These are augmented by support services for "administration, marketing, scientific knowledge about sustainable agriculture, technical assistance and specialized vocational training," writes John Thackara in his profile of the project. html that acquires and stewards food-growing assets such as land and physical infrastructure.
Governance Structure. source
In the second phase of Food Commons Fresno, from 2016 to 2020, the project will launch its first retail market, attempt to buy more farmland, and expand hub activities to include a commercial kitchen and light processing. These represent attempts to direct capital to commons provisioning.
Both the hub and trust will be governed by boards that include representation from the agricultural, environmental, and health communities as well as customers and employees. This is an effort to assure commoners' consent in decisionmaking.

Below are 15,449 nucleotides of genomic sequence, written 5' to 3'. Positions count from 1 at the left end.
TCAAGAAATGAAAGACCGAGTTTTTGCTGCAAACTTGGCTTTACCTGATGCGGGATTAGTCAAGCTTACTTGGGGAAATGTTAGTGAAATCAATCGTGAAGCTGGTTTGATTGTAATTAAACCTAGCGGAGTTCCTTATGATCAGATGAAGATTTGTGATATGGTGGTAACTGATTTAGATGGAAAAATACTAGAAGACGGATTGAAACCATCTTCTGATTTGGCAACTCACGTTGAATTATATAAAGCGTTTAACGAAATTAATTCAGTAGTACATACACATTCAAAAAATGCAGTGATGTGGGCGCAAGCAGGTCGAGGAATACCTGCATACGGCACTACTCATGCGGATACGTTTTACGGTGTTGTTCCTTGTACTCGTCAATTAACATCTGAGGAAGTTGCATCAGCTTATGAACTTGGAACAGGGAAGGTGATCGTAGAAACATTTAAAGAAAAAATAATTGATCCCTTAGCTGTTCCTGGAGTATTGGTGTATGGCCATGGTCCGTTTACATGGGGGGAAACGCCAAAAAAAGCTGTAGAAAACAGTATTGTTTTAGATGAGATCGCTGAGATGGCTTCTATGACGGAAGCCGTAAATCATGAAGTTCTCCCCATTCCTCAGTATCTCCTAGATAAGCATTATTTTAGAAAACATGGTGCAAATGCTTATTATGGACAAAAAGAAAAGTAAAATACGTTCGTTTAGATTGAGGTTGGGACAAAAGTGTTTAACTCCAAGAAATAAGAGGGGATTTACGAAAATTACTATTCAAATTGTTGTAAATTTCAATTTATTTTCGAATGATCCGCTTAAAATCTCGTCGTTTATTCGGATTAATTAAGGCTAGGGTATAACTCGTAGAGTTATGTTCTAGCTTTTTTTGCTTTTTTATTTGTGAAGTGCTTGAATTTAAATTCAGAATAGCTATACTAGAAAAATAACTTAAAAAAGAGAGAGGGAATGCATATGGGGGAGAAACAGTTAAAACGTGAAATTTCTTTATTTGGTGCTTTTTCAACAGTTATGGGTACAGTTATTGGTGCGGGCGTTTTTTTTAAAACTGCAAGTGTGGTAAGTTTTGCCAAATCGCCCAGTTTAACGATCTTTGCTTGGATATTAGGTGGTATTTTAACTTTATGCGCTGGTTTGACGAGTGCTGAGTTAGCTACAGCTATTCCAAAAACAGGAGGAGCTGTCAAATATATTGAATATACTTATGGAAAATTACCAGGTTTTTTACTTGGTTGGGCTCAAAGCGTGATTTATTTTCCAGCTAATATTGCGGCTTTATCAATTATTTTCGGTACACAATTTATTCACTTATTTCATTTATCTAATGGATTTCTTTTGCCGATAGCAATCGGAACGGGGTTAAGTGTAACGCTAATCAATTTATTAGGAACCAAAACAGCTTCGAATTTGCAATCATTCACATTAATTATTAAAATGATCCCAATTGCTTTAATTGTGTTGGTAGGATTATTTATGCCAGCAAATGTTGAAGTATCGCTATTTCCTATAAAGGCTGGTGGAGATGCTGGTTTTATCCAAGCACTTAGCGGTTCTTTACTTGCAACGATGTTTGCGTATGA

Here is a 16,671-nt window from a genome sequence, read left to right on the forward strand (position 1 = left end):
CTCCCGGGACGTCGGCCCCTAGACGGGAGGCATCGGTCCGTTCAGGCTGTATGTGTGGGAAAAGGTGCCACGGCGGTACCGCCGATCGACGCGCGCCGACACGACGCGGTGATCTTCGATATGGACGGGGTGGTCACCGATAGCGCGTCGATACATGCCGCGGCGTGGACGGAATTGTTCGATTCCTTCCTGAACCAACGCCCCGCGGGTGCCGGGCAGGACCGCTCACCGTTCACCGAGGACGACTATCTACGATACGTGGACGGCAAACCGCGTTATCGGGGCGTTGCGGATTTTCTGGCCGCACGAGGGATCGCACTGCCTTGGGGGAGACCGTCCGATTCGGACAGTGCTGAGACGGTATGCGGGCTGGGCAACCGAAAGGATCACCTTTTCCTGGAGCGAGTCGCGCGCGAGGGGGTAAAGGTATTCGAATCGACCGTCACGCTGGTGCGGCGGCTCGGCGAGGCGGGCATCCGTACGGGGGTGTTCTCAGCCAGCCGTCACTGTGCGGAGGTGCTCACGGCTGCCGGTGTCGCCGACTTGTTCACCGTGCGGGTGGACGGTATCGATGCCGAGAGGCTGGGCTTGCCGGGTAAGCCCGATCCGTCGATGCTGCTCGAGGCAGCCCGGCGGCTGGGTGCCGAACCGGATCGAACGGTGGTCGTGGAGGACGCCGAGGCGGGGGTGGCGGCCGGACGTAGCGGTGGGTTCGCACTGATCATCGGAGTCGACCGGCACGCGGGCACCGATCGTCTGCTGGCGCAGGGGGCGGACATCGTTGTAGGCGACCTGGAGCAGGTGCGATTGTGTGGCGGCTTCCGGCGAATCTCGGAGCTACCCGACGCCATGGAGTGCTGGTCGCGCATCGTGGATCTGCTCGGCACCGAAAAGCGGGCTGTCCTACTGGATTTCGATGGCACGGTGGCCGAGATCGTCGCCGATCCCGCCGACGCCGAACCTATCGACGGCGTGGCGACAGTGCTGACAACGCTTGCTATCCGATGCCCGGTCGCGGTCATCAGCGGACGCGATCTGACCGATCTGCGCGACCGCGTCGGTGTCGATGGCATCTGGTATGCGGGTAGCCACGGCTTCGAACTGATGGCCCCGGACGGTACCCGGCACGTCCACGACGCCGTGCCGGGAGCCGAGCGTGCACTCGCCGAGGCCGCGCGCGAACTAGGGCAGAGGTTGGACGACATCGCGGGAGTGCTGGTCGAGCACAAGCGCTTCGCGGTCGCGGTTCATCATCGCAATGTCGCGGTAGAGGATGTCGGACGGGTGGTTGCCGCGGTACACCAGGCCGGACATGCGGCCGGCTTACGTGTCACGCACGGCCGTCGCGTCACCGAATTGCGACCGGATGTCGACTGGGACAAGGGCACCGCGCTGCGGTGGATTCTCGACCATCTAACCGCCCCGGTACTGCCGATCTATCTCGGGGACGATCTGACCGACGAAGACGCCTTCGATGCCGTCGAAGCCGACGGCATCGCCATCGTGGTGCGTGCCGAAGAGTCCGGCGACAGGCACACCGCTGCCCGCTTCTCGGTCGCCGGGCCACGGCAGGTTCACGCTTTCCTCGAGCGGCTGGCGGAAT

The structure and bylaws of the two entities will ensure that local food production assets and operations cannot be controlled or bought out by narrow interests. This is clearly an attempt to separate commons & commerce so that valuable assets won't eventually be enclosed. Yet it also allows market exchange to occur for mutual benefit -- an example of trying to set semi-permeable boundaries. These legal provisions serve to relationalize property -- assets are stewarded for the benefit of the community -- while helping participants work to develop shared purpose & values.
Campaigning for donations source